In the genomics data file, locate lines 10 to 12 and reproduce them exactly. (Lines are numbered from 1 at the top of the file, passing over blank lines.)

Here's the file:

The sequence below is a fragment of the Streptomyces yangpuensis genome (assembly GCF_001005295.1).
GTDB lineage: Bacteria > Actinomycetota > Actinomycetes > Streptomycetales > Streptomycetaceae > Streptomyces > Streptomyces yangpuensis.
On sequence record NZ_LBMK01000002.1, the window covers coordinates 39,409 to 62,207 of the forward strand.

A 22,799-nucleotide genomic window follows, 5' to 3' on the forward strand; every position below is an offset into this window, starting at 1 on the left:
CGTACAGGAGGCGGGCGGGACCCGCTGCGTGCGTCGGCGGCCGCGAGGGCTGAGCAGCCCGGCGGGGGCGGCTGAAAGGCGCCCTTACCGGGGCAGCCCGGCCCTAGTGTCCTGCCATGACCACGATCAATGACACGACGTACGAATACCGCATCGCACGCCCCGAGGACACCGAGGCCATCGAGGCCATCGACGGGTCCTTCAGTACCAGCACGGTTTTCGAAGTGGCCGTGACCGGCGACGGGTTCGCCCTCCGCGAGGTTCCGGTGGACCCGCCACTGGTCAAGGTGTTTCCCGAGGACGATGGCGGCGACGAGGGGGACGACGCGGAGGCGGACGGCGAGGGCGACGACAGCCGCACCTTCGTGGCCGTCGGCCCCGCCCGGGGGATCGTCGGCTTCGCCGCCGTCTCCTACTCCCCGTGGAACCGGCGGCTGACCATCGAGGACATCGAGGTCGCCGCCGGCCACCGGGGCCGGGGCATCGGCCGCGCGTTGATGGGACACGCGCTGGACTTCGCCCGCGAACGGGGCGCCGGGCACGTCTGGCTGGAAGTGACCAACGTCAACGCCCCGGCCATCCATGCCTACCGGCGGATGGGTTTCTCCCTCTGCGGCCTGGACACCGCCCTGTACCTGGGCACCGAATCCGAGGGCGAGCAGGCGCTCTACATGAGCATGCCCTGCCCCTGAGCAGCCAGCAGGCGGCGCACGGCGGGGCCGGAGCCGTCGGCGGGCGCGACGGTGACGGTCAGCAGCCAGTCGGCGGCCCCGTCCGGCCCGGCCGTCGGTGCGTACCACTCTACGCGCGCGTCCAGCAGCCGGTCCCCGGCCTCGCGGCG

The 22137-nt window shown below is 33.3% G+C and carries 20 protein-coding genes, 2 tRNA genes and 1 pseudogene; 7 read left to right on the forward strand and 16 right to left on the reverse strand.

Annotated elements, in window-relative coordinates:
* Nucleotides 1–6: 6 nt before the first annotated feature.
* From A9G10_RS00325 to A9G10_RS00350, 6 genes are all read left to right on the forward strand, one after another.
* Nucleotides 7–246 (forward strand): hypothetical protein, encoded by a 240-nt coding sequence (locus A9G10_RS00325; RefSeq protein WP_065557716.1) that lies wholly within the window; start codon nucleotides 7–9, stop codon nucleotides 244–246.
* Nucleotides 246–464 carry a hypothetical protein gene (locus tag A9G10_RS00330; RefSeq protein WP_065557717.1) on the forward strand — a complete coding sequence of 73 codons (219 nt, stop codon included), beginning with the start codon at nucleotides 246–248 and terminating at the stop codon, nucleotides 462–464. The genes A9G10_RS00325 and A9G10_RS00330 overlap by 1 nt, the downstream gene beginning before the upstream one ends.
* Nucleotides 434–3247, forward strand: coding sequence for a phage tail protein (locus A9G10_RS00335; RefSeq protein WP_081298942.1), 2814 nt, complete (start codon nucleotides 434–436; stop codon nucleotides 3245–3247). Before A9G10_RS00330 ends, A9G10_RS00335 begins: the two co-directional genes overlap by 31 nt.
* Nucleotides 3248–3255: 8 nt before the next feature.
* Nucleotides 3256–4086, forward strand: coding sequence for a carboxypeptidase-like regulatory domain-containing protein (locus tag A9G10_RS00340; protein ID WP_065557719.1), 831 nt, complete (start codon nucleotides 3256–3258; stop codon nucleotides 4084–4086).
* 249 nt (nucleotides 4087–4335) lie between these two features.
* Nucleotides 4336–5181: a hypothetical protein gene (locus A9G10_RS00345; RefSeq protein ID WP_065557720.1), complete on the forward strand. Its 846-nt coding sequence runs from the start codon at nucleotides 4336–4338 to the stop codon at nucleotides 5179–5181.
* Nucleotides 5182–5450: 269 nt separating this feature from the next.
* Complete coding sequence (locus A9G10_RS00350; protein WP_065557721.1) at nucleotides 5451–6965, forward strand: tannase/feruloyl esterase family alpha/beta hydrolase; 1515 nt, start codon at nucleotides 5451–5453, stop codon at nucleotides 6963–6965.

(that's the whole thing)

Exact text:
* Nucleotides 7–246 (forward strand): hypothetical protein, encoded by a 240-nt coding sequence (locus A9G10_RS00325; RefSeq protein WP_065557716.1) that lies wholly within the window; start codon nucleotides 7–9, stop codon nucleotides 244–246.
* Nucleotides 246–464 carry a hypothetical protein gene (locus tag A9G10_RS00330; RefSeq protein WP_065557717.1) on the forward strand — a complete coding sequence of 73 codons (219 nt, stop codon included), beginning with the start codon at nucleotides 246–248 and terminating at the stop codon, nucleotides 462–464. The genes A9G10_RS00325 and A9G10_RS00330 overlap by 1 nt, the downstream gene beginning before the upstream one ends.
* Nucleotides 434–3247, forward strand: coding sequence for a phage tail protein (locus A9G10_RS00335; RefSeq protein WP_081298942.1), 2814 nt, complete (start codon nucleotides 434–436; stop codon nucleotides 3245–3247). Before A9G10_RS00330 ends, A9G10_RS00335 begins: the two co-directional genes overlap by 31 nt.